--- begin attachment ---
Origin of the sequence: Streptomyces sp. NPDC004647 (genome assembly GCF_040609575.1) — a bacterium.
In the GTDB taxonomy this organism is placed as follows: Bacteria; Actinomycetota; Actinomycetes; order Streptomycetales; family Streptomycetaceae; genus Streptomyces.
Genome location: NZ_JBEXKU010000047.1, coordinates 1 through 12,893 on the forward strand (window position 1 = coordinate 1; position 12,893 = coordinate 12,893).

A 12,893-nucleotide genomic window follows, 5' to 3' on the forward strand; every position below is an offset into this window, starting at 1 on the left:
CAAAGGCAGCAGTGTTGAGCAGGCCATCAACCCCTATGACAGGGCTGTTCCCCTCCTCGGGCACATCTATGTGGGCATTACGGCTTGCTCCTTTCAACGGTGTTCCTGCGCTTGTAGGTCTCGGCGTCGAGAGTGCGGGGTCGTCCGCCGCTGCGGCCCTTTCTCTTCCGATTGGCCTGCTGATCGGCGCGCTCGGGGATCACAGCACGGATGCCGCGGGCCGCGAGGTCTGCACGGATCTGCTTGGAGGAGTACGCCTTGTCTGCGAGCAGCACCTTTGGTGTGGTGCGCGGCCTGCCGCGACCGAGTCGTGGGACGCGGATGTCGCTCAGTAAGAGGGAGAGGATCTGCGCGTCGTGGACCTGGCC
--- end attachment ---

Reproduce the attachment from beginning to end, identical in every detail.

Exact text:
Origin of the sequence: Streptomyces sp. NPDC004647 (genome assembly GCF_040609575.1) — a bacterium.
In the GTDB taxonomy this organism is placed as follows: Bacteria; Actinomycetota; Actinomycetes; order Streptomycetales; family Streptomycetaceae; genus Streptomyces.
Genome location: NZ_JBEXKU010000047.1, coordinates 1 through 12,893 on the forward strand (window position 1 = coordinate 1; position 12,893 = coordinate 12,893).

A 12,893-nucleotide genomic window follows, 5' to 3' on the forward strand; every position below is an offset into this window, starting at 1 on the left:
CAAAGGCAGCAGTGTTGAGCAGGCCATCAACCCCTATGACAGGGCTGTTCCCCTCCTCGGGCACATCTATGTGGGCATTACGGCTTGCTCCTTTCAACGGTGTTCCTGCGCTTGTAGGTCTCGGCGTCGAGAGTGCGGGGTCGTCCGCCGCTGCGGCCCTTTCTCTTCCGATTGGCCTGCTGATCGGCGCGCTCGGGGATCACAGCACGGATGCCGCGGGCCGCGAGGTCTGCACGGATCTGCTTGGAGGAGTACGCCTTGTCTGCGAGCAGCACCTTTGGTGTGGTGCGCGGCCTGCCGCGACCGAGTCGTGGGACGCGGATGTCGCTCAGTAAGAGGGAGAGGATCTGCGCGTCGTGGACCTGGCC